I am passionately in love with Australian democracy. Sure, it has its problems. The preference system has holes in it. Corporate and institutional donations for some parties and not others, make things unfair. There is pork barrelling (promising more to marginal electorates, not necessarily the most deserving ones). At the top, there are dirty tactics such as “mud slinging”. (Digging up secrets about the opponent or their spouse.) The media who are essential to transparent democracy , due to mergers, are increasingly part of the merchant class instead of the fourth, independent estate.
It’s no great matter, when you are standing for hours outside a polling booth, handing out “how to vote cards”, next to political opponents, smiling at them, because you all have the same rights. Without personal bribery, without semi automatic weapons, without the threat of you or your family being “disappeared”, we have the glorious freedom to make our vote count, or influence others, who are unsure. There were no police or military in sight. Just some middle aged ladies that told us at the beginning to stay 6 meters from the door. We were also not allowed to wear our badges inside if we went to the toilet, or voted. Of course we voted, (not Acerules), as all normally functioning adults over 18 have to vote, under the law in Australia. It was a right of passage when we occasionally saw a young person approach to vote for the first time. I congratulated them with a handshake or a hug.
Twenty odd years ago I belonged to and volunteered for a centrist democratic party. (All the members got to vote on things). They were the third biggest political party at that time and held the balance of power. Their slogan was “keep the bastards honest”. Their fortunes waned, mostly, in my opinion, due to infighting. By then I was extremely busy with my ADHD son, and dying first husband.
Now our family belong to the current third largest party in modern Aussie politics, after I spent years as a swinging voter. You know something? Because this is Australia, no one threatened me when I drifted away from the first party, (they weren’t in every electorate I lived in then.) My father, who actively supported our opponents, did not either.
“From the mountain to the valley
From the ocean to the alley
From the highway to the river”
Excerpt from John Farnham’s- That’s Freedom.
South Gippsland, and the seat of Eastern Victoria (both were being voted for in our district,) are beautiful, wondrous regions, one within the other. They stretch from the outskirts of Melbourne, all the way to the NSW border. A huge area. They have everything except Outback. There are National Parks, farming land, regional cities, towns and villages, unspoiled coastal beaches including the ninety-mile beach, rivers, mountain ranges, hills and valleys.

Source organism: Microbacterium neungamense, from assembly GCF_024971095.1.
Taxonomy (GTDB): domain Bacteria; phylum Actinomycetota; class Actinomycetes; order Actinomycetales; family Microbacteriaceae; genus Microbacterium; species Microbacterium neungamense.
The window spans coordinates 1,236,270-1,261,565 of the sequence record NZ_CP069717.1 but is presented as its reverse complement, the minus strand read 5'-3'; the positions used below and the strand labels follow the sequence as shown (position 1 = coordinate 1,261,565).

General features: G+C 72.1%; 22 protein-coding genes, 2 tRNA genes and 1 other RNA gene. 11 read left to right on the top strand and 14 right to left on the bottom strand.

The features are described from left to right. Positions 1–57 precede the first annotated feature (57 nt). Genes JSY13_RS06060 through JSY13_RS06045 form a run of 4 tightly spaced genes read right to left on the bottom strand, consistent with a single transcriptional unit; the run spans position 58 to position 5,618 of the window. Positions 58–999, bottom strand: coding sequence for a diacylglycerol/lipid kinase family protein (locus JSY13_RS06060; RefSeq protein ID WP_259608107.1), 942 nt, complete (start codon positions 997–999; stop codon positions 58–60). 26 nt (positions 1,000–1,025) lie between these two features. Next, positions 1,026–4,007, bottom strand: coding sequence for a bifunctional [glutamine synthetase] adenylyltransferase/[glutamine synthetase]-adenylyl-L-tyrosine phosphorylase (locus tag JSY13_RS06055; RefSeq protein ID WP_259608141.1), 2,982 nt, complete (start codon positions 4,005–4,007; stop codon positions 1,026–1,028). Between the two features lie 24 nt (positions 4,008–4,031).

Unfortunately, though, there are floods , storms and bushfires. There is polluting coal. There are fights over wind farms. There are underfunded hospitals and other health services, deteriorating roads, not enough police and ambulance officers, schools that need more money for subjects and excursions they can’t afford to run, and grossly inadequate rural public transport. There is higher unemployment than the big city. There is a problem with illicit drugs, especially ice. Social workers and charities cannot keep up with the need. Workers are so often paid under the award, or minimum wage, and yet they are expected to, by non profit groups, and do, contribute to programs that should be mostly funded by government.
So, Election Day, the stakes were high. Come the Federal election next year, they will be even higher, because the Fed. Government controls much bigger purse strings, and has more power for good, or ill.
“I don’t know why it takes so long
What the world’s doin’ wrong
Never wanted to shove my plan on another
Who can’t understand
All I want is a fast lane
To where the road across this plain
Won’t take you
I want something you understand
To make us stand proud
As nothing else can
Excerpt from John Farnham’s- That’s Freedom.
We did not win this round, but we will not be putting away our badges and stickers for long. Plus, there is always the long game. Because freedom and prosperity for all, is an Aussie right, worth working for. Fighting? Not at our polling place. All was peace and harmony as the opposing volunteers laughed and talked to each other. Small towns can be like that here.
Democracy can be like that here. Free people, given their voice. It can be like that anywhere.
Take note, World.